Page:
Most of the clothing we wear day to day is made from cotton. According to Cotton Inc up to 85% of our clothing is made from our favourite fibre.
But, why is it then when you walk into a hiking or camping store, our favourite fibre is nowhere to be seen?
Well, it’s not the best material for ‘active wear’. And, by active wear I mean clothes that we’re active in. Go into any sports shop and it’s the same story. People go to sports shops to buy clothes to workout or play sports in, and there isn’t a lot of cotton to be found.
If you’re going to sweat, don’t wear cotton. That’s generally the rule of thumb. It doesn’t dry quickly and becomes uncomfortable and smelly.
What About Synthetics?
Most active wear is synthetic. It’s made from technical synthetic fibres that are designed to wick moisture and not chafe.
Most hiking and camping stores stock a lot of synthetic clothes and the technological advances that have been made over the past few years are astonishing. Go to a specialty sports store too and you’re going to see a lot of synthetics.
However, over the years merino wool has become the preferred choice for many types of active wear. Look at most gym goers and runners and they’re probably wearing something synthetic with one of the famous sportswear logos on it. But, chat with hikers (and climbers and skiers) and very often they’re going to sing the praises of 100% merino wool, or a merino wool blend. Merino wool is the fabric of choice for the serious hiker.
Why is Merino Wool So Popular With Hikers?
Well, hikers are a bit different than cyclists and runners and gym goers. Participants of these other activities do their thing, go home, and throw their clothes in the wash. Hikers on the other hand, well we could be out on the track for several days. We want to keep weight down so we don’t want to have to pack a clean t-shirt, undies, or socks for each day and this is where merino wool is great.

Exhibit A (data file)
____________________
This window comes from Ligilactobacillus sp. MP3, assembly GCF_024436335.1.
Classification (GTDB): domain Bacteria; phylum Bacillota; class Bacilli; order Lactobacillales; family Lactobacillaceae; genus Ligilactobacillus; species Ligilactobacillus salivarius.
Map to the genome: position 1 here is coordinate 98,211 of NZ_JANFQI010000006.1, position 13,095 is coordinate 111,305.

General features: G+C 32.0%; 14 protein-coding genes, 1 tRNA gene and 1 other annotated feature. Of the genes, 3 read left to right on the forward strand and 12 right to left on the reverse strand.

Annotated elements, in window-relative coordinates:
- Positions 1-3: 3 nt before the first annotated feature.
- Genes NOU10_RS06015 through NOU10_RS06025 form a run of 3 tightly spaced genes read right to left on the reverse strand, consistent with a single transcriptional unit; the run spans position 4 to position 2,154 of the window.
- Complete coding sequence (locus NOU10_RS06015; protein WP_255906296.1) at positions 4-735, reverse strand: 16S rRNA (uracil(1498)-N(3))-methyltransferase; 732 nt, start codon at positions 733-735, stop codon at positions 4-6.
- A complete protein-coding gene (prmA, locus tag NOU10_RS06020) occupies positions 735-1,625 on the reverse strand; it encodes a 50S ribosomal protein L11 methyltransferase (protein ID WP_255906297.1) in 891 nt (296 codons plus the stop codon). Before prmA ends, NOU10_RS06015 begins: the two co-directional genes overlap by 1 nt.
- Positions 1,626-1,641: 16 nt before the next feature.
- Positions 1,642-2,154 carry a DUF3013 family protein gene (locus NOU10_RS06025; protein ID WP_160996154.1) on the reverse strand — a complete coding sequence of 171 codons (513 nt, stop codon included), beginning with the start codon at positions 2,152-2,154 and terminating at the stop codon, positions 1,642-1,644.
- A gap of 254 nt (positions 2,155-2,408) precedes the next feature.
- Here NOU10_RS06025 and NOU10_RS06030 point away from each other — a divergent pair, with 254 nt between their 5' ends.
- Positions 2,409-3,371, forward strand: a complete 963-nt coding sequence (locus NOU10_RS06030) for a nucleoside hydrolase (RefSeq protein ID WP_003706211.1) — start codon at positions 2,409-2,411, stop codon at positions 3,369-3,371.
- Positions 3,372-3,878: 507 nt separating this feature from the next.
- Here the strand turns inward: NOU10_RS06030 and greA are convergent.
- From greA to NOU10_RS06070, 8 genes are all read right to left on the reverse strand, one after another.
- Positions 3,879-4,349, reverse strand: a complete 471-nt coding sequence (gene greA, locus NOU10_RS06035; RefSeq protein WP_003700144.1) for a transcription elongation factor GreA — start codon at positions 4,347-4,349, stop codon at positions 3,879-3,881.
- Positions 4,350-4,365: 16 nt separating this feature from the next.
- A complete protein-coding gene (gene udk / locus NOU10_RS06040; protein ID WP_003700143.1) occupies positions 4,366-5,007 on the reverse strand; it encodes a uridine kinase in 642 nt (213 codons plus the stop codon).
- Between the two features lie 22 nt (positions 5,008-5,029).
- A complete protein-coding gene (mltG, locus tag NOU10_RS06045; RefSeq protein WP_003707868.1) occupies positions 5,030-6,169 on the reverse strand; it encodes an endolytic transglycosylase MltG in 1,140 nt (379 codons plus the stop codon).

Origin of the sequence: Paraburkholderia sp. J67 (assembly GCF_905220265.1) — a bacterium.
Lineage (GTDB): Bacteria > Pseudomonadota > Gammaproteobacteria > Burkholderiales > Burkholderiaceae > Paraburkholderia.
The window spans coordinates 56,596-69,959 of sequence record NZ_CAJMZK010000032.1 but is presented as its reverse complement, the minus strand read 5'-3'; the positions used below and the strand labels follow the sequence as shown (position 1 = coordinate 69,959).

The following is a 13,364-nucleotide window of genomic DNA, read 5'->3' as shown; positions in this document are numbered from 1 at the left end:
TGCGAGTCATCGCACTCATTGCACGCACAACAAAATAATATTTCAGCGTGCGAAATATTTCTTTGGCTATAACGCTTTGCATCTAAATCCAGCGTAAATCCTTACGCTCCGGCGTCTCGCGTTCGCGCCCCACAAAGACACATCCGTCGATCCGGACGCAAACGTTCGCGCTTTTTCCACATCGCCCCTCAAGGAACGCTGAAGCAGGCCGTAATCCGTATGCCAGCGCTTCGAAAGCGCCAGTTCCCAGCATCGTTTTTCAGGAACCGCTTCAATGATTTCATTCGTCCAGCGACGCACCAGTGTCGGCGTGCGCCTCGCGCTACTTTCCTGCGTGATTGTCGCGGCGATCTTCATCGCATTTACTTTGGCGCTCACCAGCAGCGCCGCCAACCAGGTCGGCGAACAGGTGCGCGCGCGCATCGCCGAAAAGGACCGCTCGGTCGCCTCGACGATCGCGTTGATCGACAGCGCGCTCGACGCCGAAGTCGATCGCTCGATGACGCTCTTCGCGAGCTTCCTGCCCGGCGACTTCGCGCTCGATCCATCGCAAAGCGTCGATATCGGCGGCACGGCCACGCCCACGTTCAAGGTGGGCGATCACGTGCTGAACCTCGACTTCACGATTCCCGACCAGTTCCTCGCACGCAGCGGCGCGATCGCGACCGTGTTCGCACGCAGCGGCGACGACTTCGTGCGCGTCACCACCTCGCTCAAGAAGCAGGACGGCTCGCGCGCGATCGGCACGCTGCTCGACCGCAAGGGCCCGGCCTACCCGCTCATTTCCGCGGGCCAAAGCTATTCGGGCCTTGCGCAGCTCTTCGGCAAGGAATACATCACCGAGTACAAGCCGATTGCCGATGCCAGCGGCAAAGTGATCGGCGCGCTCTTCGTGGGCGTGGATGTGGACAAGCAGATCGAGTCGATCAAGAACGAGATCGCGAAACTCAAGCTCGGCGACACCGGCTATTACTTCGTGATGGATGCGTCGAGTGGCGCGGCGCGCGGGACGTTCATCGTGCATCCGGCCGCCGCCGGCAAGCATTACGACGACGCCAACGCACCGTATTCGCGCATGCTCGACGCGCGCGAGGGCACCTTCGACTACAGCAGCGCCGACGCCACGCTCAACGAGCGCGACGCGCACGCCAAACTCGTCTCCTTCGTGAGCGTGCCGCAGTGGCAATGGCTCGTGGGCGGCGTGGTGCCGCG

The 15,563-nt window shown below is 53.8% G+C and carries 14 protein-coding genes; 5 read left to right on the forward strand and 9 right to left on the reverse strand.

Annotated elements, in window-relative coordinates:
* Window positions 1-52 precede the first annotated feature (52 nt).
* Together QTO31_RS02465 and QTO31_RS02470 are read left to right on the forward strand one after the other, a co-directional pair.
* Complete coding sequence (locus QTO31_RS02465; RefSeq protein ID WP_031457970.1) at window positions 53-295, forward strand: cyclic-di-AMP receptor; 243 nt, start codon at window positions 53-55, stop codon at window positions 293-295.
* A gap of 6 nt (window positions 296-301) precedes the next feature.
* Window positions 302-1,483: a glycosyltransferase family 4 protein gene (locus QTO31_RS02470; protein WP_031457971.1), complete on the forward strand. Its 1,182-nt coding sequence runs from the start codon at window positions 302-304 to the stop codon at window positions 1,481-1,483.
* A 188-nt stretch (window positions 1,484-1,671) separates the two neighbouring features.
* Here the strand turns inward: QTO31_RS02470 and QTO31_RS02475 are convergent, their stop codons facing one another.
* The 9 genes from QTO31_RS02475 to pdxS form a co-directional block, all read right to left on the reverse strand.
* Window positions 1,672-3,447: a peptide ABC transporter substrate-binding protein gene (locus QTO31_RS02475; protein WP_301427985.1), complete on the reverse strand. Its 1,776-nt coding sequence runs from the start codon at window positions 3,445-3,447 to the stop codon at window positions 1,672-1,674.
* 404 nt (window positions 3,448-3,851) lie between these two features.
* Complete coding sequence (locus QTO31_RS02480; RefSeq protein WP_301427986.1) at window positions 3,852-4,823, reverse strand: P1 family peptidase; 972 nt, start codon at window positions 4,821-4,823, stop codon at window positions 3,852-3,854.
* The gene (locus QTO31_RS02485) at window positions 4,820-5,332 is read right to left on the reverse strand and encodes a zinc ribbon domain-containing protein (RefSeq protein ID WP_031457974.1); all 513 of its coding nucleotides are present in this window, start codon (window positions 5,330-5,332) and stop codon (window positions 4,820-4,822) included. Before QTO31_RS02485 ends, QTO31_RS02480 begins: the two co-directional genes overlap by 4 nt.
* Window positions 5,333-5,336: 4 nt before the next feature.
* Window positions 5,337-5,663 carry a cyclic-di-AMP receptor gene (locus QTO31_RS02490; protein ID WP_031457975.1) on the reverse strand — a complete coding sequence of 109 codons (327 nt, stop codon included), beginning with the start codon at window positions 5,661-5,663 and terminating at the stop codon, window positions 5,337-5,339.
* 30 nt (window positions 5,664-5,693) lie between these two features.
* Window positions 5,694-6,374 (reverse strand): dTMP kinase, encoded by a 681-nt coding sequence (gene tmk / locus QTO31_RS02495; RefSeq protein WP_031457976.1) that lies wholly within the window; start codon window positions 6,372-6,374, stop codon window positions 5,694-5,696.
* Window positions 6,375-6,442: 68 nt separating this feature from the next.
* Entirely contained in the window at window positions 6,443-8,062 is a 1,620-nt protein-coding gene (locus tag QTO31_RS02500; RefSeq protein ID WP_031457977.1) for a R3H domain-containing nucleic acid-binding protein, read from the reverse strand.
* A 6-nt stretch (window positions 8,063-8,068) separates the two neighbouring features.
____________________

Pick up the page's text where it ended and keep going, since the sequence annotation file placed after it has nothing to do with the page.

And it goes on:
Merino wool is insanely odour resistant. You can wear the same merino wool t-shirt day in, day out for up to a week and you’re not going to stink. This is what makes it perfect for not only hiking, where you want to keep pack weight down, but also travel where you might not have access to a washing machine very often.
The author of this article took two merino wool t-shirts with him for three weeks in Europe. He alternated between them each day and only washed them once. These tops were fresh enough to wear walking around cities during the day, and for tapas and cerveza in the evening. On a 4-5 day hike you can easily get away with just wearing the one top during the day. Same goes with merino socks and merino underwear—you don’t need to carry a pack full of them.
What are the other benefits of merino wool?
There are many benefits of merino wool. It’s not just an odour resistant, one trick pony.
Merino wool wicks moisture. This is nifty from a comfort point of view—it’s not nice to be weighed down by your sweat all day—but this feature can actually be really important too. Hiking exposes us to all sorts of conditions. If your clothing doesn’t dry quickly and the temperatures plummet you could find yourself very cold and at risk of hypothermia.
Plus, there is nothing worse than putting on wet socks in the morning—your merino socks are likely to be nice and dry if you aired them out overnight.
Additionally, merino wool has a knack for keeping you warm, when you need to be warm, and cool, when you want to be cool. It’s highly breathable. And, it’s soft and comfortable to boot. What’s more, it’s a natural fibre that’s biodegradable.
Could merino wool tick any more boxes?
Paul is the Founder and Chief Merino Fanatic at Ottie Merino an Australian made merino wool t-shirt brand, and runs the popular hiking group Hiking in Australia & New Zealand and hiking blog, Hike Australia & NZ.